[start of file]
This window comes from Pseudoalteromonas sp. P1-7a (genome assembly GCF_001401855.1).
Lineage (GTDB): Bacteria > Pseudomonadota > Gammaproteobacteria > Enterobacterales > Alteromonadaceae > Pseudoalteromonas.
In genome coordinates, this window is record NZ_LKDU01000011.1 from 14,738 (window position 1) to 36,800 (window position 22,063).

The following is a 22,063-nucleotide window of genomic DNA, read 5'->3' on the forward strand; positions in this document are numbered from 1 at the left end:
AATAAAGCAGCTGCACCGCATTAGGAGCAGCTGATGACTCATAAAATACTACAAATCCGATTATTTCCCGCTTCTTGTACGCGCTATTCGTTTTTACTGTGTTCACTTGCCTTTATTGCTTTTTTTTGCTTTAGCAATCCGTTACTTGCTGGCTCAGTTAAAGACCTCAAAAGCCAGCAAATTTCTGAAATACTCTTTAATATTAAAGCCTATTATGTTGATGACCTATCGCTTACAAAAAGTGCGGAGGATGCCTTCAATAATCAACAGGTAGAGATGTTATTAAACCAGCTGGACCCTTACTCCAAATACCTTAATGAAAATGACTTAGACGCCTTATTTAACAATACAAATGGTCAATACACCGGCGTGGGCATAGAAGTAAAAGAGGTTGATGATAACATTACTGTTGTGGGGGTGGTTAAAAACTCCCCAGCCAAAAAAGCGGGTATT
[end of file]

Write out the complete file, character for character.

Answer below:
This window comes from Pseudoalteromonas sp. P1-7a (genome assembly GCF_001401855.1).
Lineage (GTDB): Bacteria > Pseudomonadota > Gammaproteobacteria > Enterobacterales > Alteromonadaceae > Pseudoalteromonas.
In genome coordinates, this window is record NZ_LKDU01000011.1 from 14,738 (window position 1) to 36,800 (window position 22,063).

The following is a 22,063-nucleotide window of genomic DNA, read 5'->3' on the forward strand; positions in this document are numbered from 1 at the left end:
AATAAAGCAGCTGCACCGCATTAGGAGCAGCTGATGACTCATAAAATACTACAAATCCGATTATTTCCCGCTTCTTGTACGCGCTATTCGTTTTTACTGTGTTCACTTGCCTTTATTGCTTTTTTTTGCTTTAGCAATCCGTTACTTGCTGGCTCAGTTAAAGACCTCAAAAGCCAGCAAATTTCTGAAATACTCTTTAATATTAAAGCCTATTATGTTGATGACCTATCGCTTACAAAAAGTGCGGAGGATGCCTTCAATAATCAACAGGTAGAGATGTTATTAAACCAGCTGGACCCTTACTCCAAATACCTTAATGAAAATGACTTAGACGCCTTATTTAACAATACAAATGGTCAATACACCGGCGTGGGCATAGAAGTAAAAGAGGTTGATGATAACATTACTGTTGTGGGGGTGGTTAAAAACTCCCCAGCCAAAAAAGCGGGTATT